The Clinton Shop Still Beats The Trump Shop

Posted in All, Platform Talk

Not only does their hair look the same from the behind, but now the Clinton and Trump ecommerce shops resemble each other too! If you’ve been keeping up, you know that Donald Trump changed his losing site and copied The Clinton Shop.

Since our focus at Command C is ecommerce, we’ve been analyzing both online stores in the last few weeks. Now that the Donald and Hil are looking quite similar, whose site wins? 

Let’s take a dive into the details, because we know that details often make the design. On ecommerce sites, small details impact conversion rates and business success. 

Product Descriptions 

Clinton’s team has taken the time to make product descriptions interesting. Product descriptions affect conversions. Using emotional language and great adjectives help, according to successful entrepreneur Neil Patel. Don’t just talk about the product, he says. It’s important to connect products and their benefits to customers’ lives. See this example written for one of Clinton’s logo t-shirts. 

“Talk about a fashion statement—let everyone know you’re with her with this soft tee.”

The Clinton Shop also collaborated with popular artists to create unique t-shirts. So for those products, there is a supportive quote from the artist in the product description. A built-in 3rd party testimonial! Using powerful testimonials increases sales on your website. Look at this statement from a fashion industry powerhouse about Clinton:

Screenshot of a product page for Clinton

Now that’s a great use of space in the product description, thinking about the overall goal of Clinton. She wants to win the presidency, not just sell shirts!

Trump’s product descriptions tend to be more basic, more like this:

Screenshot of Trump product page

These descriptions in The Trump Shop could be more impactful with just a bit more effort. It’s not just about the product, especially in a political store! Use your product descriptions wisely.

Winner: Clinton


The Trump Shop currently doesn’t offer the ability to search the site. On-site search is a terrific thing to have in the ecommerce world. It helps your potential customers who prefer to use a search box instead of the main navigation. It also gives you valuable data since you can review the words that your site visitors put in the search box. This may guide you to carry a new product that people are seeking. Or it may point out something that needs to be more obvious on your website.

The Clinton Shop does offer the ability to search. Great! Well, kinda. When we went to search for “tshirts” we got this:

Screenshot of Clinton search results for "tshirt"

We had to put in a hyphen to get the “t-shirts” to show the shirts in the search results:

Screenshot of Clinton search results for "t-shirts"

That’s just silly to demand a hyphen. The search on your website should return the intended results for correct spellings, alternative spellings, and misspellings.

However, since Trump didn’t bother with search at all, Clinton edges him out on this one.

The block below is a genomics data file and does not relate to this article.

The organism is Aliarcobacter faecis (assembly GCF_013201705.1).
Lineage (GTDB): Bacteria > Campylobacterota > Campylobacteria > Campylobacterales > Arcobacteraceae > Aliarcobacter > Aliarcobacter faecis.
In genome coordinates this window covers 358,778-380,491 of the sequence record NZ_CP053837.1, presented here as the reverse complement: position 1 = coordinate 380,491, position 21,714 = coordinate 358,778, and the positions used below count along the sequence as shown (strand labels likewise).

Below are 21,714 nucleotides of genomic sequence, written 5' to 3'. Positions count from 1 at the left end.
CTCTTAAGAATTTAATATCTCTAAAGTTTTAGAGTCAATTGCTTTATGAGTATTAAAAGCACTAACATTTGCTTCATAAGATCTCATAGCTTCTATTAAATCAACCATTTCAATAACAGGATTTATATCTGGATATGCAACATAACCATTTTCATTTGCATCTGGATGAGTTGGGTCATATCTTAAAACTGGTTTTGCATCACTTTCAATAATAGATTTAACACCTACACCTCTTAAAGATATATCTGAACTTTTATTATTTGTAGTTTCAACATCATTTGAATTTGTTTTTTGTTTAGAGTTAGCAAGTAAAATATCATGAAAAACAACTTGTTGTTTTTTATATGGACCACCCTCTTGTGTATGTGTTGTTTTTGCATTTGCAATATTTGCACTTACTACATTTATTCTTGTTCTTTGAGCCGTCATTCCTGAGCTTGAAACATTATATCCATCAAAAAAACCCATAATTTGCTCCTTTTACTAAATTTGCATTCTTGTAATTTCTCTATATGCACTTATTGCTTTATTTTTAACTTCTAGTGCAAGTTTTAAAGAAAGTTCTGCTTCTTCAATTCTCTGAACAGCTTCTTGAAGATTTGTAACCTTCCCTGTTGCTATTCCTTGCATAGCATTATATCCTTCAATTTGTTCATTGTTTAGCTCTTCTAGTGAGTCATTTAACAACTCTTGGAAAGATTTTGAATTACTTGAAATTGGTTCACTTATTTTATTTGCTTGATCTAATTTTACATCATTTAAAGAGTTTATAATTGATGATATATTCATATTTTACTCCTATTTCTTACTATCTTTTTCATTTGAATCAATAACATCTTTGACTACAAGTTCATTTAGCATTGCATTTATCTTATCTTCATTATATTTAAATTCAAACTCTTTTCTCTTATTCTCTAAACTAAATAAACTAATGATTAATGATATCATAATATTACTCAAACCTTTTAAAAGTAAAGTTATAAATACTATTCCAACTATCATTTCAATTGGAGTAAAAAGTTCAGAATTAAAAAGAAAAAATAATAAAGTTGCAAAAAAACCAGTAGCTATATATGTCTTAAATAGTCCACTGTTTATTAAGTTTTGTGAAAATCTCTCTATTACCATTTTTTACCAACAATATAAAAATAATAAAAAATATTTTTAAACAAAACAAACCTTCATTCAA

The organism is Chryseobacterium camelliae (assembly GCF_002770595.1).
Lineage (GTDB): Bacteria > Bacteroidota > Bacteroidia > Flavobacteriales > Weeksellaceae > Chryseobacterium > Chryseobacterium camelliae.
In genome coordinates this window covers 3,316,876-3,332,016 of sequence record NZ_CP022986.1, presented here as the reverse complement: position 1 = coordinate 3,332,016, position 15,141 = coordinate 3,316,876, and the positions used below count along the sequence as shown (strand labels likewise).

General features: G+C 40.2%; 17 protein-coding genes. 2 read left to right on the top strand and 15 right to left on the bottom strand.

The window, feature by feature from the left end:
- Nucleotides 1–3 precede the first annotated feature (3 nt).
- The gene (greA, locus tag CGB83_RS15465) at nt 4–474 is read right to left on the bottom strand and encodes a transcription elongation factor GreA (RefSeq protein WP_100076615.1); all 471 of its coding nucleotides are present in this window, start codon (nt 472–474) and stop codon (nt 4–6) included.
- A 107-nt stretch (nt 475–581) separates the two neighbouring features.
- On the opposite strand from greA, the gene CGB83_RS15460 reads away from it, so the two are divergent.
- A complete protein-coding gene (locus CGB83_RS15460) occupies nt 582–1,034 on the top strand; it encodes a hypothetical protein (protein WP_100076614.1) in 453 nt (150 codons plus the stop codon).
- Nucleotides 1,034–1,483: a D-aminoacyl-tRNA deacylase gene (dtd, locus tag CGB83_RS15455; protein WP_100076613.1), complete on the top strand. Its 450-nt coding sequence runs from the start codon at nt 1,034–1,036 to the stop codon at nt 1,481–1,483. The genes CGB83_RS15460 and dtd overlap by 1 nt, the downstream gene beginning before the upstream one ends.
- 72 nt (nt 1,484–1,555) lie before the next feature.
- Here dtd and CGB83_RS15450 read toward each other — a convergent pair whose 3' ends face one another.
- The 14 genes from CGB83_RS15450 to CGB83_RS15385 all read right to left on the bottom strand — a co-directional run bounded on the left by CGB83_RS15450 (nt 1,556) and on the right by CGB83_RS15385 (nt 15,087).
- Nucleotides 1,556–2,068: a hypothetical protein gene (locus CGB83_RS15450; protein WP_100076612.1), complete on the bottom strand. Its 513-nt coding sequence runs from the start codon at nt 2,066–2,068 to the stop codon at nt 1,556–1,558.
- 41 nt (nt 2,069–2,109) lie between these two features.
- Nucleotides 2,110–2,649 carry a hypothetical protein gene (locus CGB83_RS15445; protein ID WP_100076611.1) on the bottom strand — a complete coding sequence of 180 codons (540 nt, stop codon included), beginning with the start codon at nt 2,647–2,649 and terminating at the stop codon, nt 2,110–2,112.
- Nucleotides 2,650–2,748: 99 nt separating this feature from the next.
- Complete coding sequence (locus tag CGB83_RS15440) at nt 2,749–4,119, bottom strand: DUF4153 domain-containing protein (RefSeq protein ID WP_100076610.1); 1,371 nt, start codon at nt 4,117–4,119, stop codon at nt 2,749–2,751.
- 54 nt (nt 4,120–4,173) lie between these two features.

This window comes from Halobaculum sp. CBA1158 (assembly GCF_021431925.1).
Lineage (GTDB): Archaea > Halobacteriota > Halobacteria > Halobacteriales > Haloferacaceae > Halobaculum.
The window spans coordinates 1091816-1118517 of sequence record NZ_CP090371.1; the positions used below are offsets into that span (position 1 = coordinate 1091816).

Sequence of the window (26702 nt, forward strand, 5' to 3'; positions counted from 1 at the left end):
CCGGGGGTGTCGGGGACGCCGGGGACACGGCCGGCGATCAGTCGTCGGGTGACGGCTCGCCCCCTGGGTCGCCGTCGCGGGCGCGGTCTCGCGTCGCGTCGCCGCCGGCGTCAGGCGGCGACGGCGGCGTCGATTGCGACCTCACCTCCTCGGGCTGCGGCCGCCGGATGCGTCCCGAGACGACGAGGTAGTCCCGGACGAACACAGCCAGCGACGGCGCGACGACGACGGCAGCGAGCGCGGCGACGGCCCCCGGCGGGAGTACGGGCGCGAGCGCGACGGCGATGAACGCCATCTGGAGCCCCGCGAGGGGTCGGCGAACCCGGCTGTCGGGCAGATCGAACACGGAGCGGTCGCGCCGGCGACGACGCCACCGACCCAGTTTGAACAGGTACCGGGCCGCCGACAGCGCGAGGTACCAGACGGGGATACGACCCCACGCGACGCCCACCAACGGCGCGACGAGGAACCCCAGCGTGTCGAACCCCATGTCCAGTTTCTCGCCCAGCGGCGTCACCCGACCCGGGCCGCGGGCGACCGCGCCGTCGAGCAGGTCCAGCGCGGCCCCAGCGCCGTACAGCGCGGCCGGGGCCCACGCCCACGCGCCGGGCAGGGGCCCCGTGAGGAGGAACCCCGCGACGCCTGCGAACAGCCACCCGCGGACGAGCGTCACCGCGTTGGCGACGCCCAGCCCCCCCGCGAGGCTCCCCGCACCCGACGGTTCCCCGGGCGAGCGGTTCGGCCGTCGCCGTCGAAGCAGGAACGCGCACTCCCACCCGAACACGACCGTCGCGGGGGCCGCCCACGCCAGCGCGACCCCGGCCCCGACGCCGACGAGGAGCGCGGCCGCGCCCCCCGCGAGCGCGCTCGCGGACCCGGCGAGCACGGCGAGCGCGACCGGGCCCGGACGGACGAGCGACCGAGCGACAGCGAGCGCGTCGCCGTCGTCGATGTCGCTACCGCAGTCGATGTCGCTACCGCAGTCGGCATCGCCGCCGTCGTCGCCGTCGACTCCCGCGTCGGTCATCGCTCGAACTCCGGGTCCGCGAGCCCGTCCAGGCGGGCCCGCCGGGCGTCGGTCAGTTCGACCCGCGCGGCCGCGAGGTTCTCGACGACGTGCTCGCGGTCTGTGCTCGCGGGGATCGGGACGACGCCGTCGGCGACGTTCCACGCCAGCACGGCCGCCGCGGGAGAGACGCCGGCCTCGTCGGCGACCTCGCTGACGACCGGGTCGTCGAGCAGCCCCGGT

Winner: Clinton


Do forms matter on websites? Absolutely! When a form follows basic usability guidelines, it’s more likely to be completed successfully and in less time. Don’t lose conversions at this stage of the sales funnel.

At The Trump Shop, when I start to fill out the required form fields, the form identifier stays visible. For example, “First Name” moves to the top of the field while I’m typing:

Screenshot of form on Trump's website


In contrast, on The Clinton Shop, when I enter my name into the field, the identifier disappears. We can all can get distracted while at our computers and look away. Helping users remember what field they are on when they come back is important.

Screenshot of Clinton form on website


Both The Clinton Shop and The Trump Shop use placeholders within the form fields. This is when you put the label such as “First Name” within the field boxes instead of outside of them. Placeholder text in the fields hurts usability for a variety of reasons. Whenever possible, designers should avoid it. Put labels outside the fields.

Overall, we think The Trump Shop forms are slightly more user-friendly.

Winner: Trump


We are going to keep pointing this out, Mr. Trump. We can’t read the last itsy-bitsy line in the logo on your store. Even the little stars at the top look blurry on the screen! We worry that your designer is so attached to your styleguide that he or she is afraid to adjust the logo. But logos need to adjust for different contexts! You should make this change to your shop for a quick improvement and better first impression.

Images of Clinton and Trump logos from their stores

The Clinton logo, “H” with an arrow, is clear, bold, and professional.

Winner: Clinton

Final Result

There’s more we could say about each of these ecommerce shops. If we had access to their analytics and could do research with their target audiences, we could really go to town! It’s always essential to get that context to understand what’s happening and determine why it’s happening. Looking in from the outside, we can only say so much. But here’s our conclusion:

Due to The Trump Shop’s positive changes, the gap between the two online stores has narrowed significantly. But The Clinton Shop still wins out – at least for now.